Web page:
(note the image is a screen capture of a Gordon McDowell video taken of students from Calvin College presenting during the Thorium Energy Alliance conference June 3 and 4th/2015)
There was a debate recently on a thorium linkedIn group that the author felt there should not be inaccurate science statements made by pronuclear supporters to win people over to the pronuclear side.
The author wanted to point out how the number of deaths caused from coal plants is often exaggerated. The author also suggested the UN’s numbers were way too inflated.
This had a ring to it that reminded me of those who feel that climate change is high among the reasons to promote the use of nuclear power. Here is where the difficulty begins. Do we advocate the use of nuclear energy by telling people it will fix global warming or should that be low on our long list of reasons?
So a couple of the touchy issues that keeps surfacing
1) Are molten salt reactors proliferation safe. Most MSR and LFTR advocates say they are. More proliferation safe than LWRs and other 4th Gen reactors. The degree of safety varies and a proper position to take on this IMHO is that like Climate Change the topic should be avoided because it is not very different that discussing which type of commercial jet is more likely to crash.
2) Challenging pronuclear advocates publicly about whether nuclear can solve global warming is also a bad idea. It should be avoided as a topic altogether in public spaces.
3) That MSRs or SMRs are the only new types of reactors worth supporting. This is also a counter-productive topic. All reactors being built now are at least Gen III and they are still very much worth supporting. The renewal of Gen II reactors is also worth supporting. The record speaks for itself.
Dear President Barack Obama
Please consider that the steps to solve climate and ocean change needs to start with a genuine inquiry into energy. America used to be the leaders in nuclear energy. There has been a serious lack of effort to enable an affordable pathway to nuclear energy. The misconceptions cause too many people to not even begin to inquire about their assumptions. The so-called dangers are blown out of proportion causing entire countries to suffer economically for poor decisions. Germany, Italy and Japan come to mind. The best models I know of are France and Ontario, Canada who do not use coal at all.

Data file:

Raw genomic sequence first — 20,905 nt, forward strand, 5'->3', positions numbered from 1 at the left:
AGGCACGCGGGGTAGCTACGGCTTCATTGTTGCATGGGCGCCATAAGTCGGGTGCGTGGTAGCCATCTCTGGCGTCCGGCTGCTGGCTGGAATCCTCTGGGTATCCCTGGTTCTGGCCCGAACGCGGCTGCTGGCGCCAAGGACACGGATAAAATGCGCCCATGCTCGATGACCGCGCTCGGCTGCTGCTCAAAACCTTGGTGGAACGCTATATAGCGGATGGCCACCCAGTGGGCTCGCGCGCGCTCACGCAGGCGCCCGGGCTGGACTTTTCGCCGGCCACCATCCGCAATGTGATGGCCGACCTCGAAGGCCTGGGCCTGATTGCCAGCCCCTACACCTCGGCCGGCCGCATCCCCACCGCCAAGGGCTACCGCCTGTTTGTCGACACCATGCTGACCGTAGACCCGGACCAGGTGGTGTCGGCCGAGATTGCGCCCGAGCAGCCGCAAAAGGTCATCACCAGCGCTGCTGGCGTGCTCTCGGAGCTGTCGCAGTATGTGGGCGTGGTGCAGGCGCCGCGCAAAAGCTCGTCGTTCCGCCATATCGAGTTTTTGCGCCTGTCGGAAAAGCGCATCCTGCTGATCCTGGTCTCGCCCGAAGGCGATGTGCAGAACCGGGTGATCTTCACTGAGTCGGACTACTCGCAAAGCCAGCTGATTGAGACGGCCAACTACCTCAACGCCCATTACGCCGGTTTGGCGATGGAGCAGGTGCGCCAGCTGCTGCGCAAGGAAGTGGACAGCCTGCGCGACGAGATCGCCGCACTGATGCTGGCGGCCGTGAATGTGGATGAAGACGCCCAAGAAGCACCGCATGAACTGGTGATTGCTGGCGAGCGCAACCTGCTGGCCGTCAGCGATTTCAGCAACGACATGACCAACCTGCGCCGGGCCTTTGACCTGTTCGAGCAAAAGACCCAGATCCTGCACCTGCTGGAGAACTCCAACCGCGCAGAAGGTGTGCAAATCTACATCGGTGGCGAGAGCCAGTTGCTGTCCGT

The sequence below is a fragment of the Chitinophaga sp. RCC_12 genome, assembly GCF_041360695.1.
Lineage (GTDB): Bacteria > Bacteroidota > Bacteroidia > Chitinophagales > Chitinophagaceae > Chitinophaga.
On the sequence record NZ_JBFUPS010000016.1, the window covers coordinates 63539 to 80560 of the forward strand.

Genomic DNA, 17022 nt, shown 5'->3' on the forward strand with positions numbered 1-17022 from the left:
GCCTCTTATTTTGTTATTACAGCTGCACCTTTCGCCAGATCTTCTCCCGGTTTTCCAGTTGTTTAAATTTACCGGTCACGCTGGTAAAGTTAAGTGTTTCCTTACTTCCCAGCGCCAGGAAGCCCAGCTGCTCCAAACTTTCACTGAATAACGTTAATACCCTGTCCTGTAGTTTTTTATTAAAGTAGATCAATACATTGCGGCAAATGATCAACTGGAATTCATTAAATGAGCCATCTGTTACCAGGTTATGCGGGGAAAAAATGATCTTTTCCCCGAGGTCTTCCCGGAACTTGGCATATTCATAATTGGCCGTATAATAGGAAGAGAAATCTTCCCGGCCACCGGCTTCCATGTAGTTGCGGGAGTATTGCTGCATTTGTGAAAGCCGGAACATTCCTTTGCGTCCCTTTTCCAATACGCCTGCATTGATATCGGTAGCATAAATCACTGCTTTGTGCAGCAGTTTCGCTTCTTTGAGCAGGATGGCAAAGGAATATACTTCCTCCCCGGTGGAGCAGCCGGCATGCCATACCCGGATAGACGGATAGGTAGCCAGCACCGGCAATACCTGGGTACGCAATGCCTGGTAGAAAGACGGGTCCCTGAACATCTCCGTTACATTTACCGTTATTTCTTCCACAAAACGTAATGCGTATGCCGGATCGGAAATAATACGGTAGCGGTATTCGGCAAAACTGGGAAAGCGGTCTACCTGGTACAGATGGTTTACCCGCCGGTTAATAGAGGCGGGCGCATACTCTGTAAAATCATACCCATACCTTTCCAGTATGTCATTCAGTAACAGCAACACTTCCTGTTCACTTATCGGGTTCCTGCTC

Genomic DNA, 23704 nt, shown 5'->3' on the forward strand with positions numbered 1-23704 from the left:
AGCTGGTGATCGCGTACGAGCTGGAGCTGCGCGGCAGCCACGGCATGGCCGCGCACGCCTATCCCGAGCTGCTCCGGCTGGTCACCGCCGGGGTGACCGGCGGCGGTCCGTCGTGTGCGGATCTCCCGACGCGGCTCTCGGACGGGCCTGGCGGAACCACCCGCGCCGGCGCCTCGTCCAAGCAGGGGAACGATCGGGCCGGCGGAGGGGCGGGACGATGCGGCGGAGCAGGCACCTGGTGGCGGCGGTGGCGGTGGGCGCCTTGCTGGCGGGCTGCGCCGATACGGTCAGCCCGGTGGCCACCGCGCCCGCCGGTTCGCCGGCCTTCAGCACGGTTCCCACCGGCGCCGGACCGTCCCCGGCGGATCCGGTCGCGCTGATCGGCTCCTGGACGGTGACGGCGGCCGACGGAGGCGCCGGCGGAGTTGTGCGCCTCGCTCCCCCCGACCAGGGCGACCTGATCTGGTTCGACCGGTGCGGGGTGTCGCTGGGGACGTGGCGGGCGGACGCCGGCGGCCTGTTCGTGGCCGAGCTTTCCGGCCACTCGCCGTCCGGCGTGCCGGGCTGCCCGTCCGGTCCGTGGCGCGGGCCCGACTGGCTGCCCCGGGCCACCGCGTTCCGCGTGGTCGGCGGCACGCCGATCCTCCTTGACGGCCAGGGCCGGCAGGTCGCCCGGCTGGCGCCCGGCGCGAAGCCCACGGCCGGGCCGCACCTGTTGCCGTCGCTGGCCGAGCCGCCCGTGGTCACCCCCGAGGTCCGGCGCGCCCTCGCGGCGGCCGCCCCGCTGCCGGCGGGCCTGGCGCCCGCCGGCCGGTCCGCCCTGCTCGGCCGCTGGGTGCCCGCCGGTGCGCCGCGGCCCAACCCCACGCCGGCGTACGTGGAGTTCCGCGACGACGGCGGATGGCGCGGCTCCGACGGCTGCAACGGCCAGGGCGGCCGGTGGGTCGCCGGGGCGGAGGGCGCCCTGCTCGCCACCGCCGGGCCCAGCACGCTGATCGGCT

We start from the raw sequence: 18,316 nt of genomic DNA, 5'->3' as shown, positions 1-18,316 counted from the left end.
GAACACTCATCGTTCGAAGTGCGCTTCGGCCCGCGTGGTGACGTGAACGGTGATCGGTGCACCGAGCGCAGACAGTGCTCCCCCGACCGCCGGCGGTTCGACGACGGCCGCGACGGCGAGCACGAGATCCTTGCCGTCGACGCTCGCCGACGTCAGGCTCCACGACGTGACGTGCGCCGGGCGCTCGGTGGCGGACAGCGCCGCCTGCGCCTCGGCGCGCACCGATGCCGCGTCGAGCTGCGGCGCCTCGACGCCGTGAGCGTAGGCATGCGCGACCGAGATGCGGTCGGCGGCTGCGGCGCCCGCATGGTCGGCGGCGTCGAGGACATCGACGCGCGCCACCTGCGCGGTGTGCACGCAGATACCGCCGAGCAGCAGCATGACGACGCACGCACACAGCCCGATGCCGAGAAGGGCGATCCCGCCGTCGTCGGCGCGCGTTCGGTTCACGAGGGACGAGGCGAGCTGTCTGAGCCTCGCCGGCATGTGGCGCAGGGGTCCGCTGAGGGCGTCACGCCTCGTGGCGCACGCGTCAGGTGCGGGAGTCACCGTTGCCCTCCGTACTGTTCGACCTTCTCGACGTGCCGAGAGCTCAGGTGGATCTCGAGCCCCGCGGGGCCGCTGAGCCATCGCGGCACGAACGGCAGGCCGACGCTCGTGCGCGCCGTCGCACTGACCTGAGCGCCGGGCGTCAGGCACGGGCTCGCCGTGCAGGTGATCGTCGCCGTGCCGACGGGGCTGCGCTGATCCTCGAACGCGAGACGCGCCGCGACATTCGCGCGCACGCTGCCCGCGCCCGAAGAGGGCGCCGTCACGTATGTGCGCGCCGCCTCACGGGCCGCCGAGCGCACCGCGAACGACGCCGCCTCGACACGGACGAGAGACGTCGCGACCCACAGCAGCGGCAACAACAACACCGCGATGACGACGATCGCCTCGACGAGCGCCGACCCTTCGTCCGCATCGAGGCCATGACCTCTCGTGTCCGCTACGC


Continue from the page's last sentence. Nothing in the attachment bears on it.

Our future literally depends on making nuclear energy the primary source of power globally. America use to be the example for the rest of the world. It would be arrogant to think the rest of the developing world can learn from American policies that reflect a lack of energy knowledge.
I am a musician with a passion for the environment. I have learned to appreciate the role of energy in solving the world’s problems. After years of following scientific writings and sharing information with others I came to realize that most people (that includes all kinds of people) fail to understand the significance of 200 years of industrial production of carbon dioxide. It has been steadily accumulating faster than the environment can handle. Now at approximately 400 parts per million is certainly a big factor. The oceans warming and becoming more acidic is going to trigger mass extinction in your lifetime. Some say the mid 2030s.
It is no longer acceptable to view climate change as being about simply weather extremes. We are facing an evolutionary threat that requires mitigating the 1.5 trillion tons of backlog of CO2 that has been building for 200 years making the oceans more acidic and the atmosphere hotter.
We need to view Ocean Acidification and Climate Change as twin tragedies. Conservation and renewable energy will not be nearly enough to remediate the problem. Nuclear energy is our only hope for reducing coal plant usage. One proposed method to reducing acidification is to use nuclear plants to heat limestone to produce lime and add it to the oceans which would give the plankton, the pteropods, the diatoms and all life that depend on calcium and carbon to naturally sequester carbon and after dying fall to the ocean floor where the carbon belongs.